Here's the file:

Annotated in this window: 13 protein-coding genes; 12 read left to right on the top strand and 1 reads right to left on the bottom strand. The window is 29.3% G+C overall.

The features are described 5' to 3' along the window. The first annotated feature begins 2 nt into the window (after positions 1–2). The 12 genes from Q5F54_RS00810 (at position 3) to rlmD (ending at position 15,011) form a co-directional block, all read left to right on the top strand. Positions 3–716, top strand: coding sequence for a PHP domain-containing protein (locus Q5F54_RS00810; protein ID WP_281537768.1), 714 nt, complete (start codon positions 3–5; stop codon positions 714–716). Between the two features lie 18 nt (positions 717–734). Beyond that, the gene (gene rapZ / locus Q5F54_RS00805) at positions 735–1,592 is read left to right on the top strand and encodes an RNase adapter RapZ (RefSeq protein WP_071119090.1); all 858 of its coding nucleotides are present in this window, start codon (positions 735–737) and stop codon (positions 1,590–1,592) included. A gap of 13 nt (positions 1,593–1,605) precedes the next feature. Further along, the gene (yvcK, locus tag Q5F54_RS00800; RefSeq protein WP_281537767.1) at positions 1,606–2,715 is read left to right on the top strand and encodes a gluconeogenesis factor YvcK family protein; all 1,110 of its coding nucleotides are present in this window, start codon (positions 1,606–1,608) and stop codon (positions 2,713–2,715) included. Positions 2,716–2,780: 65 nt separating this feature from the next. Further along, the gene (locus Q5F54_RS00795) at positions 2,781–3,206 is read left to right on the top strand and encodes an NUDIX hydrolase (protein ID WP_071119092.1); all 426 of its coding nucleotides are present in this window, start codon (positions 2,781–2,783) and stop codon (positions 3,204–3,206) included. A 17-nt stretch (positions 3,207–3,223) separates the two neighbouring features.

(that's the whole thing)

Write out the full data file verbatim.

Annotated in this window: 13 protein-coding genes; 12 read left to right on the top strand and 1 reads right to left on the bottom strand. The window is 29.3% G+C overall.

The features are described 5' to 3' along the window. The first annotated feature begins 2 nt into the window (after positions 1–2). The 12 genes from Q5F54_RS00810 (at position 3) to rlmD (ending at position 15,011) form a co-directional block, all read left to right on the top strand. Positions 3–716, top strand: coding sequence for a PHP domain-containing protein (locus Q5F54_RS00810; protein ID WP_281537768.1), 714 nt, complete (start codon positions 3–5; stop codon positions 714–716). Between the two features lie 18 nt (positions 717–734). Beyond that, the gene (gene rapZ / locus Q5F54_RS00805) at positions 735–1,592 is read left to right on the top strand and encodes an RNase adapter RapZ (RefSeq protein WP_071119090.1); all 858 of its coding nucleotides are present in this window, start codon (positions 735–737) and stop codon (positions 1,590–1,592) included. A gap of 13 nt (positions 1,593–1,605) precedes the next feature. Further along, the gene (yvcK, locus tag Q5F54_RS00800; RefSeq protein WP_281537767.1) at positions 1,606–2,715 is read left to right on the top strand and encodes a gluconeogenesis factor YvcK family protein; all 1,110 of its coding nucleotides are present in this window, start codon (positions 1,606–1,608) and stop codon (positions 2,713–2,715) included. Positions 2,716–2,780: 65 nt separating this feature from the next. Further along, the gene (locus Q5F54_RS00795) at positions 2,781–3,206 is read left to right on the top strand and encodes an NUDIX hydrolase (protein ID WP_071119092.1); all 426 of its coding nucleotides are present in this window, start codon (positions 2,781–2,783) and stop codon (positions 3,204–3,206) included. A 17-nt stretch (positions 3,207–3,223) separates the two neighbouring features.